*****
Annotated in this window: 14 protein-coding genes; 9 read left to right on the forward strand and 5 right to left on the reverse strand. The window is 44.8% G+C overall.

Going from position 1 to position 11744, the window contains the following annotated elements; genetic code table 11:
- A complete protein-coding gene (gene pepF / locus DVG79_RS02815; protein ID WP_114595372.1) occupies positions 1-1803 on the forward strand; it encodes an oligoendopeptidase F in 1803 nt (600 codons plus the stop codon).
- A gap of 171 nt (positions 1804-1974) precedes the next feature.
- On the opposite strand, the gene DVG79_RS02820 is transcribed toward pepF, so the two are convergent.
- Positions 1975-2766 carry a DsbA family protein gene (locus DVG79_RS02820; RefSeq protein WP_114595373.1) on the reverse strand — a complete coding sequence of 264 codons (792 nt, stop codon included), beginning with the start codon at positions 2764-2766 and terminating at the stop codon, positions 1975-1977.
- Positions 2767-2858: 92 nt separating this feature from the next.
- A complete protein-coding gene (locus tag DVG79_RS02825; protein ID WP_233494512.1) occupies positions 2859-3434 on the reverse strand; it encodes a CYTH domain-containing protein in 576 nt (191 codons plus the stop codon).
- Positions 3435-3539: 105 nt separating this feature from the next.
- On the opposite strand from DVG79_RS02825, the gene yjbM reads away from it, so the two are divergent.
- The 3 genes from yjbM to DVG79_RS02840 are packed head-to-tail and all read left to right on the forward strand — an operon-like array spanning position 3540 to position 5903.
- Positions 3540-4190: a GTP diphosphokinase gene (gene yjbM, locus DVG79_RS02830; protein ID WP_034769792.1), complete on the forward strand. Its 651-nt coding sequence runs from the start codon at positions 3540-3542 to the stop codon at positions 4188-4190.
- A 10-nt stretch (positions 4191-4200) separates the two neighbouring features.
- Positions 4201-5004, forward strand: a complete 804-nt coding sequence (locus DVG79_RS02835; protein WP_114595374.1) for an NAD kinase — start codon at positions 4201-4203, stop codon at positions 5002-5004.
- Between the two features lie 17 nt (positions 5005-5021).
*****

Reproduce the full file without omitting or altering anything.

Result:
Annotated in this window: 14 protein-coding genes; 9 read left to right on the forward strand and 5 right to left on the reverse strand. The window is 44.8% G+C overall.

Going from position 1 to position 11744, the window contains the following annotated elements; genetic code table 11:
- A complete protein-coding gene (gene pepF / locus DVG79_RS02815; protein ID WP_114595372.1) occupies positions 1-1803 on the forward strand; it encodes an oligoendopeptidase F in 1803 nt (600 codons plus the stop codon).
- A gap of 171 nt (positions 1804-1974) precedes the next feature.
- On the opposite strand, the gene DVG79_RS02820 is transcribed toward pepF, so the two are convergent.
- Positions 1975-2766 carry a DsbA family protein gene (locus DVG79_RS02820; RefSeq protein WP_114595373.1) on the reverse strand — a complete coding sequence of 264 codons (792 nt, stop codon included), beginning with the start codon at positions 2764-2766 and terminating at the stop codon, positions 1975-1977.
- Positions 2767-2858: 92 nt separating this feature from the next.
- A complete protein-coding gene (locus tag DVG79_RS02825; protein ID WP_233494512.1) occupies positions 2859-3434 on the reverse strand; it encodes a CYTH domain-containing protein in 576 nt (191 codons plus the stop codon).
- Positions 3435-3539: 105 nt separating this feature from the next.
- On the opposite strand from DVG79_RS02825, the gene yjbM reads away from it, so the two are divergent.
- The 3 genes from yjbM to DVG79_RS02840 are packed head-to-tail and all read left to right on the forward strand — an operon-like array spanning position 3540 to position 5903.
- Positions 3540-4190: a GTP diphosphokinase gene (gene yjbM, locus DVG79_RS02830; protein ID WP_034769792.1), complete on the forward strand. Its 651-nt coding sequence runs from the start codon at positions 3540-3542 to the stop codon at positions 4188-4190.
- A 10-nt stretch (positions 4191-4200) separates the two neighbouring features.
- Positions 4201-5004, forward strand: a complete 804-nt coding sequence (locus DVG79_RS02835; protein WP_114595374.1) for an NAD kinase — start codon at positions 4201-4203, stop codon at positions 5002-5004.
- Between the two features lie 17 nt (positions 5005-5021).